“So why should this highly successful national-level policy that could effectively achieve the 100% Open Access objective be an obstacle to a pragmatic approach to Open Science? Because it’s a Green Open Access policy based on the deposit of accepted manuscripts in institutional repositories with widespread embargo periods. Because despite the current and future progresses in enhancing the visibility and discoverability of repository contents, the canonical way to reach a publication for an external stakeholder with little knowledge about the complex scholarly communications landscape (eg Industry) remains and will remain the DOI issued by the publisher. Because a Green OA-based policy does not open the publications sitting behind those DOIs. And because the amount of effort involved in the implementation of the HEFCE policy as it is designed right now is so huge that research libraries lack the physical resources to adopt any other complementary Open Access implementation policy.
Enter Plan S with its highly pragmatic approach to Open Access implementation. Originally strongly based on Gold Open Access, APC payments where needed and deals with the publishers to address the double-dipping issue around hybrid journals, it’s only after considerable pressure has been exerted by the Green Open Access lobby that the zero-embargo Green Open Access policy has found a place in the Plan S implementation guidelines. But with the current scramble for ‘transformative’ deals that will allow most hybrid journals to become eligible under Plan S requirements, the size of the institutional Gold Open Access output pie will only grow in forthcoming years….”
In 2018, the Data and Scholarly Communication Services Unit (DSCS) at the University of Colorado Boulder began implementing two open access (OA) policy workflows with the aim of increasing content in the institutional repository CU Scholar, expanding awareness of the campus OA policy that was passed in 2015, and decreasing the burden on researchers for participation in the policy. DSCS leveraged collaborative relationships with other library departments and campus units in order to mobilize the data, infrastructure, procedures, and documentation to execute these workflows. The Directory of Open Access Journals (DOAJ) workflow identifies existing open access publications by CU Boulder faculty and mediates deposit in order to make them available in CU Scholar. The liaison outreach workflow partners with liaison librarians to request from faculty preprints and author’s final manuscripts of publications in which the publisher version may have copyright restrictions. At present, the DOAJ workflow has resulted in 754 articles deposited in CU Scholar, and the liaison outreach workflow has resulted in 91 articles deposited. Each of these workflows pose challenges that have required flexibility, experimentation, and clear communication between stakeholders. This case study, which includes detailed descriptions of both open access policy workflows, initial results, and plans for future implementation, may serve as a guide for other institutions wishing to adopt and/or adapt institutional repository workflows and forge collaborative relationships to further open access initiatives in their local context.
Abstract: The presentation describes a number of examples of innovative workflows around the management of Article Processing Charges (APCs) as implemented at the University of Strathclyde Library. It’s argued that a certain creativity may be applied to the area of institutional APC management with the two-fold purpose of (i) extending the funding eligibility beyond the default coverage provided by the RCUK and COAF block grants and (ii) paying lower APC fees whenever possible. The background strategy is to build a relation of trust with as many researchers as possible that will make it easier for them to remain aware of the need to meet the (Green) Open Access policy requirements. It’s also argued that there could be significant benefits to be reaped from the extension into this APC management area of the current cross-institutional collaboration within the Open Access Scotland Group.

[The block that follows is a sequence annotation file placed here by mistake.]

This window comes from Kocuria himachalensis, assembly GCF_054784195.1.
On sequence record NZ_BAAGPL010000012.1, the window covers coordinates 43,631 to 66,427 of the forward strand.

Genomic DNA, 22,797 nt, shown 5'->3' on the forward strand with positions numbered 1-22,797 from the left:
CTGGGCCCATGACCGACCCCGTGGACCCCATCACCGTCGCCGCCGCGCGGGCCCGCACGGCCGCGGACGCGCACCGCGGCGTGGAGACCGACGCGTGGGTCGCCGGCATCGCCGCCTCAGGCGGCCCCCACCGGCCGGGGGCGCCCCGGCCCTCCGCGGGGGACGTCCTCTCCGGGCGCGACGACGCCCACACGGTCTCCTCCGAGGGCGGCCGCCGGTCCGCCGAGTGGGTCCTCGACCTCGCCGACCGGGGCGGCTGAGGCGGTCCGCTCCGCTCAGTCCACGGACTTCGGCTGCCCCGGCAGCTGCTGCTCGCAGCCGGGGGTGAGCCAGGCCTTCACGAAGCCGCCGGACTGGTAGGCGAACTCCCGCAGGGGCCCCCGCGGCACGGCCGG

“In 2016 the Public Knowledge Project (PKP), the Collaborative Knowledge Foundation (CoKo), SciELO and Érudit partnered to form a consortium committed to supporting and integrating Substance. In July 2017 eLife joined as well. The idea of the consortium is to create a common-pool resource whose development is driven by community needs. Everybody is invited to join! PKP’s Juan Pablo Alperin described the need for this consortium: “We recognize that web-based multi-party editing of structured documents is needed in the authoring, editing, and production workflows of knowledge creation, and believe that we can best ensure Substance serves all these needs by coming together to support them. We hope that by making this commitment, others will recognize that there is more to gain from jointly supporting Substance’s work rather than building local or custom solutions that cannot easily be used by others.” …”
“CREDIT is a cloud-enabled SaaS tool for data management to provide an opportunity to authors to register their Additional Research Outputs(AROs) reflecting RAW, REPEAT & NULL/NEGATIVE entities generated at various stages of research workflow to ensure their reusability & gaining credit. Hence contributing towards enriching research articles & reproducible science. CREDIT framework & interface is developed on FAIR data principles….The appearance of these badges happens dynamically, hence creates a possibility that the metrics around the data, when readers engage with it would be fed back to the main published article in real-time (accessible via the badge – Enhancing Discoverability and also giving credits to Authors). And in the near-future we also have plans to roll out Badges that can be embedded in PDF articles….”